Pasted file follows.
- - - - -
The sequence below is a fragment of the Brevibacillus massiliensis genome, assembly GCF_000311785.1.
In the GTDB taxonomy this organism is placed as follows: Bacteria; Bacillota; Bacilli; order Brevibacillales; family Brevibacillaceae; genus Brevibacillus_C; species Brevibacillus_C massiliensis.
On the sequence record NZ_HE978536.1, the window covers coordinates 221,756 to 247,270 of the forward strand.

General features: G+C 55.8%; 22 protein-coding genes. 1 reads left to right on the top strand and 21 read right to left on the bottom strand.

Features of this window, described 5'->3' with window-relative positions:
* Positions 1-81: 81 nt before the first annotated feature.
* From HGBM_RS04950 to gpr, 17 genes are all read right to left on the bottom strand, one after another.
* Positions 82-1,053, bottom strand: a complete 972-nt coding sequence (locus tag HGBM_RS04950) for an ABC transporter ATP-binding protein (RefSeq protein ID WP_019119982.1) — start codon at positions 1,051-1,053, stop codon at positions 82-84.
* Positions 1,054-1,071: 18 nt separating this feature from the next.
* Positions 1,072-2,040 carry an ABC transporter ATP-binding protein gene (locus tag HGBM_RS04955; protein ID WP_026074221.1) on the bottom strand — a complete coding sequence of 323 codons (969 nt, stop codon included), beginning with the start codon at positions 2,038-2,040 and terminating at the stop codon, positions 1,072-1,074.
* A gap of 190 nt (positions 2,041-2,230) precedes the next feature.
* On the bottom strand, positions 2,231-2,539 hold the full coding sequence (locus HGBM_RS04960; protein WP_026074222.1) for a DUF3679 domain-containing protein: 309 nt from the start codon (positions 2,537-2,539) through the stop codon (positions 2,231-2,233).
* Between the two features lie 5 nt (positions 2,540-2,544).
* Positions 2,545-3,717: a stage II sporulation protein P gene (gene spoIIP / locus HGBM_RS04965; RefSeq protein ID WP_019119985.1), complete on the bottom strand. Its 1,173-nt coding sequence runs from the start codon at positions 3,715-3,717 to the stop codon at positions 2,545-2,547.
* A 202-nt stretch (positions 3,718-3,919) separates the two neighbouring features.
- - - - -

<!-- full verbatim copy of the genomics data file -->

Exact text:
The sequence below is a fragment of the Brevibacillus massiliensis genome, assembly GCF_000311785.1.
In the GTDB taxonomy this organism is placed as follows: Bacteria; Bacillota; Bacilli; order Brevibacillales; family Brevibacillaceae; genus Brevibacillus_C; species Brevibacillus_C massiliensis.
On the sequence record NZ_HE978536.1, the window covers coordinates 221,756 to 247,270 of the forward strand.

General features: G+C 55.8%; 22 protein-coding genes. 1 reads left to right on the top strand and 21 read right to left on the bottom strand.

Features of this window, described 5'->3' with window-relative positions:
* Positions 1-81: 81 nt before the first annotated feature.
* From HGBM_RS04950 to gpr, 17 genes are all read right to left on the bottom strand, one after another.
* Positions 82-1,053, bottom strand: a complete 972-nt coding sequence (locus tag HGBM_RS04950) for an ABC transporter ATP-binding protein (RefSeq protein ID WP_019119982.1) — start codon at positions 1,051-1,053, stop codon at positions 82-84.
* Positions 1,054-1,071: 18 nt separating this feature from the next.
* Positions 1,072-2,040 carry an ABC transporter ATP-binding protein gene (locus tag HGBM_RS04955; protein ID WP_026074221.1) on the bottom strand — a complete coding sequence of 323 codons (969 nt, stop codon included), beginning with the start codon at positions 2,038-2,040 and terminating at the stop codon, positions 1,072-1,074.
* A gap of 190 nt (positions 2,041-2,230) precedes the next feature.
* On the bottom strand, positions 2,231-2,539 hold the full coding sequence (locus HGBM_RS04960; protein WP_026074222.1) for a DUF3679 domain-containing protein: 309 nt from the start codon (positions 2,537-2,539) through the stop codon (positions 2,231-2,233).
* Between the two features lie 5 nt (positions 2,540-2,544).
* Positions 2,545-3,717: a stage II sporulation protein P gene (gene spoIIP / locus HGBM_RS04965; RefSeq protein ID WP_019119985.1), complete on the bottom strand. Its 1,173-nt coding sequence runs from the start codon at positions 3,715-3,717 to the stop codon at positions 2,545-2,547.
* A 202-nt stretch (positions 3,718-3,919) separates the two neighbouring features.